Towards the end of Hugo Hamilton’s ingenious and engaging novel The Pages, a book club in Berlin devotes its attention to Joseph Roth’s novel Rebellion, first published in 1924, until the members become more interested in discussing restaurants. Suddenly, a voice enters the narrative: “What is this, a foodie club?”
The voice belongs to a copy of the actual book Rebellion. Its individual tone has been so well established by now that we have been longing for it to intervene. Indeed, every time this book, this character, in tones both self-deprecating and wise, lets us know what it sees and feels and remembers, it enhances our sense of its quirky and necessary presence.
The book as a character has much in common with its author Joseph Roth. It is a born noticer, someone who loves the rich oddness of the world and registers both the visible and the possible with verve and energy.
The volume in question was spared the fire in 1933, rescued by a professor, given to one of his students who hid it and then handed it on to his son, who took it across the Atlantic, who gave it to his daughter, an artist, who has returned to Berlin. At the end of the second chapter, it writes: “I have accumulated the inner lives of my readers. Their thoughts have been added in layers underneath the text, turning me into a living thing, with human faculties. I have the ability to remember. I can tell when history is in danger of repeating itself.”
In the foreground is the book as sentient, self-conscious human being; in the background is the author Joseph Roth and his wife, Frieda, who are, as Hitler comes to power, facing doom.
Frieda’s slow descent into madness is invoked here with pathos and tenderness, as are Roth’s own wanderings as a journalist and novelist, his concern for his wife matched by his own needs as a writer. As well as working against the clock, Roth is drinking himself to death. He will die at the age of 44 in 1939; his wife will be murdered by the Nazis a year later.
The book watches over its current owner, Lena Knecht, who has become curious about a map drawn by hand on a page at the back. Hamilton’s own novel makes Lena’s quest for knowledge into a sort of fable or folk tale. This means that the idea of story in The Pages is multi-layered and fabulously unstable.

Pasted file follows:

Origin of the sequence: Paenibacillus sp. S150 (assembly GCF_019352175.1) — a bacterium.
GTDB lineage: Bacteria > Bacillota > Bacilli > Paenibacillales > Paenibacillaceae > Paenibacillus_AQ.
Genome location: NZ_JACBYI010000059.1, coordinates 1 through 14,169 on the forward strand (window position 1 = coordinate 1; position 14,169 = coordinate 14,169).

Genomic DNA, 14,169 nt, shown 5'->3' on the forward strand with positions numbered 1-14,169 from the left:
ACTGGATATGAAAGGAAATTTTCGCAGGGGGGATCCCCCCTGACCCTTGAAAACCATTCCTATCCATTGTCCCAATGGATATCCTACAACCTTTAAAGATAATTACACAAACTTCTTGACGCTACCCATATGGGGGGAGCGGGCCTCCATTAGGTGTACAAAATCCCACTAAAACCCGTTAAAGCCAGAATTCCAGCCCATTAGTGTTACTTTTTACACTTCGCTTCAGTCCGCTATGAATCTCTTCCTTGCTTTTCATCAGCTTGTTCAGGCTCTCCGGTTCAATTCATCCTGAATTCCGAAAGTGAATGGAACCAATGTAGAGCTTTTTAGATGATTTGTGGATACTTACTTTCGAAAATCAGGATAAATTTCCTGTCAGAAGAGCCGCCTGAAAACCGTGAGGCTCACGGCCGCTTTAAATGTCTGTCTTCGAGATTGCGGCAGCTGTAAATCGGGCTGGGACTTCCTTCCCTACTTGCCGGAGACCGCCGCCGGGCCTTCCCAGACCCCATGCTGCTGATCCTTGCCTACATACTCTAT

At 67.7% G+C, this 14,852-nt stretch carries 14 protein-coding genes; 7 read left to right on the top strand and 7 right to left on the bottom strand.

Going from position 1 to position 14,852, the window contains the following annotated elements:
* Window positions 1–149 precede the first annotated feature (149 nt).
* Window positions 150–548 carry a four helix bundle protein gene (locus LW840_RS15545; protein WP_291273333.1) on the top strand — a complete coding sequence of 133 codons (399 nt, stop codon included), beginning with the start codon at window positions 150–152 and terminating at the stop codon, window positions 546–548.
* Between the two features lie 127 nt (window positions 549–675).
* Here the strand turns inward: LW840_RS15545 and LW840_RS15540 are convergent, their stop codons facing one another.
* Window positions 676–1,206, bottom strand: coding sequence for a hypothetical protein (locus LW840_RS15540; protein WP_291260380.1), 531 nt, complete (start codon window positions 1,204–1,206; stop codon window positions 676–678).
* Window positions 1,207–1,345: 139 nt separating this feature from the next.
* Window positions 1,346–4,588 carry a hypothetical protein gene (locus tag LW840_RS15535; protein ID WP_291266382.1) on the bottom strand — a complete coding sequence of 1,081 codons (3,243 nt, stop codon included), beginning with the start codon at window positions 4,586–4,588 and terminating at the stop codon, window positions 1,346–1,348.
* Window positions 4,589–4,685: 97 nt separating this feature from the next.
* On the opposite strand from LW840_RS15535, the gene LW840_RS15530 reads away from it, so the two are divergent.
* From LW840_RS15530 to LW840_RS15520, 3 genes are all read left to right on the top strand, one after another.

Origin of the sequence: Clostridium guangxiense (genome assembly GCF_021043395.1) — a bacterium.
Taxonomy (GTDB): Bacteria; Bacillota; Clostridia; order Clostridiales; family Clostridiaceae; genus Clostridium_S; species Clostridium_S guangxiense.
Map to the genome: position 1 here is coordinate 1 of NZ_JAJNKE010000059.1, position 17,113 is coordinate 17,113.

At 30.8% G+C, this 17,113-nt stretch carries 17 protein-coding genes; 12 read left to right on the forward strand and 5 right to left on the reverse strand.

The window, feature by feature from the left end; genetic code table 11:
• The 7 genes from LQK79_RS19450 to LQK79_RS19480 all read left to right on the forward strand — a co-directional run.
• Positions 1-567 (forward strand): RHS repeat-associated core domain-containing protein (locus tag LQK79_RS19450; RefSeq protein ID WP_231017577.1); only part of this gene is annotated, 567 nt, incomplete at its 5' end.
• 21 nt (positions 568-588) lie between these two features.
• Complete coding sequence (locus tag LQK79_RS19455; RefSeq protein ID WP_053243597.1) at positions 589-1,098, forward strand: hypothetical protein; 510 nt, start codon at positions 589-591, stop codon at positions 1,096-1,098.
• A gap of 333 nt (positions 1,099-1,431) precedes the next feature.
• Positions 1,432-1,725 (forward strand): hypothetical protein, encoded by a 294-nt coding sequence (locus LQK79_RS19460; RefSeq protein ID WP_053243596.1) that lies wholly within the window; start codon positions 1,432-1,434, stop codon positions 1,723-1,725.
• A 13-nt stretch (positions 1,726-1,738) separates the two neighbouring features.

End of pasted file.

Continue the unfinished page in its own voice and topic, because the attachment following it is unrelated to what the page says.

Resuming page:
Berlin is depicted as a city haunted by its past, but also the centre of what Hamilton calls “a fluid world”, inhabited by people “free to travel back and forth between various places of origin, some real, some imagined”.
There is a marvellous passage when the book – Roth’s novel – finally returns to the library in Germany where it once lived. The other books “all begin cheering in a collective hum”. The problem for Hamilton is that we need to take this seriously and to realise what a great joke it is. A few sentences later he has the books wanting “to dance round the library in celebration”.
In between, he writes two risky sentences to describe the library: “This gathering of human insight. This sanctuary filled with an infinite volume of thought and segments of imagination.” Alone, this might seem weighty and portentous. In the middle of a paragraph that is almost jaunty about the books having a sort of teddy bears’ picnic, the sudden change of tone is very finely judged, sort of perfect.
The book as narrator lives in the real world, aware that its own survival and that of its kind cannot be taken for granted. Like the hero of The Tin Drum or The Good Soldier Schweik, it is a figure of complex and unholy innocence trying to make sense of an encroaching darkness. But the book-as-hero here is not merely a survivor but a prophet, someone who has witnessed enough to be able to say: “The past is no longer safe… My time is coming back. Listen to what the author wrote to his friend Stefan Zweig 100 years ago – the barbarians have taken over. Don’t deceive yourself. All hell is coming.”
Colm Tóibín’s new novel, The Magician, is published by Penguin on 7 September